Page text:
Share your astonishment, it’s the basis of innovation

    Where did you get the idea for Basewell? It’s a question I am asked on a regular basis. The answer is simple: ‘share your astonishment’.

    With a background in the vegetable world, where the propagation materials are seeds, I was used to people doing everything they could to get the best out of the genetics stored in those seeds. It started at the very first step of the cultivation process. We would sort seeds by size, density, shape and colour. The next steps were priming and coating.

    Physiologically, the seeds were brought to a development stage in which they were resilient to negative influences from the outside, germinated quickly and homogeneously, and were strong enough to get through the first couple of weeks. Hence my astonishment, when I saw how propagation materials are treated in the ‘cutting business’.

    Cuttings are cut at production companies around the equator and subsequently cooled, packaged and flown to another continent. Not to mention the conditions in the cargo hold, at airports, in lorries and at the final destination.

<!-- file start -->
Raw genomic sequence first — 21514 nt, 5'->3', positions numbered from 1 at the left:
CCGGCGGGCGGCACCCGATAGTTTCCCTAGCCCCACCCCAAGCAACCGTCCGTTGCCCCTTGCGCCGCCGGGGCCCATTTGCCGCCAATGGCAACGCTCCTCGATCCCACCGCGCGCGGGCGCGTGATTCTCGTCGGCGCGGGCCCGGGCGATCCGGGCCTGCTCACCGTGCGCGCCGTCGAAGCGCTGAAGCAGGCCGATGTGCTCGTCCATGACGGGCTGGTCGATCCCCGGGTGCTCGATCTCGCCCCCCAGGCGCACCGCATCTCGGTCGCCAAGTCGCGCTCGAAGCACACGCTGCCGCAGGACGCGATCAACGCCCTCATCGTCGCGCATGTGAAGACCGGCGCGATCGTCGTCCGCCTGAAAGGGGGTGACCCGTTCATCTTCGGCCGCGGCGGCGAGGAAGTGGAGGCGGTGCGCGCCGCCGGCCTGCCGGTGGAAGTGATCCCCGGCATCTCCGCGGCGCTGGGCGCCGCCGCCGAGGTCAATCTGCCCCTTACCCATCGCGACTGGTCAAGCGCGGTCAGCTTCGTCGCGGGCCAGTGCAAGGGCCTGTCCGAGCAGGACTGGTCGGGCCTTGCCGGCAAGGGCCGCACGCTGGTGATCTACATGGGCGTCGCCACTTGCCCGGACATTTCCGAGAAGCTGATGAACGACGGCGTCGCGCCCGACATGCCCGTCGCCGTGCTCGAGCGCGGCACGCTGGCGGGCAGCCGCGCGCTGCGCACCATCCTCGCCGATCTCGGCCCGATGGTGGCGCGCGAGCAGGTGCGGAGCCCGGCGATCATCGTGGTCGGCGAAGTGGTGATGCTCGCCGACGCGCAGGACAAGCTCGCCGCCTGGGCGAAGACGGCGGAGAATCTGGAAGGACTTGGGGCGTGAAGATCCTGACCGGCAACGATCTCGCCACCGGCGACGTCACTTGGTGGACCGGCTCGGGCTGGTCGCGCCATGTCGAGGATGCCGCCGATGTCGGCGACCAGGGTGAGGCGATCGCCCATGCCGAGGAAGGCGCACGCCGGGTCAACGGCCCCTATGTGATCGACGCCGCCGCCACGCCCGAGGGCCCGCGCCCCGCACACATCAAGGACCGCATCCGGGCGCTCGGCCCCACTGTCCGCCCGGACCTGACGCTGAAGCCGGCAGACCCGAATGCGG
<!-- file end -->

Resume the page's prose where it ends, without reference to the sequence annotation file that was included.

A cutting doesn’t really have its own integrity, like a seed does, and is in fact a damaged plant part. Physiologically speaking, it is in a process that is closer to decay than to the initial phase of a young plant. So, what could we do to turn that around?

    For the first experiments, we applied a growth-hormone gel to fresh cuttings. The results were amazing: they rooted and developed into young plants much faster than before. That was in 2015. The real breakthrough came with the introduction of multimedia strips for unrooted cuttings. They allowed for an automated process and opened up a wide range of other opportunities. We discovered a way to perform the first rooting phase without the use of any soil or growing media. That’s where Basewell started. With regards to performance, the results were comparable with cuttings that were rooted in soil. We had gone from a damaged plant part to a resilient, vigorous propagation material. Our form of ‘priming’.

    There’s still a lot to improve in our sector. My advice: share your astonishment, it’s the basis of innovation!

    Hans van den Heuvel,

    Managing Director R&D, Dümmen Orange

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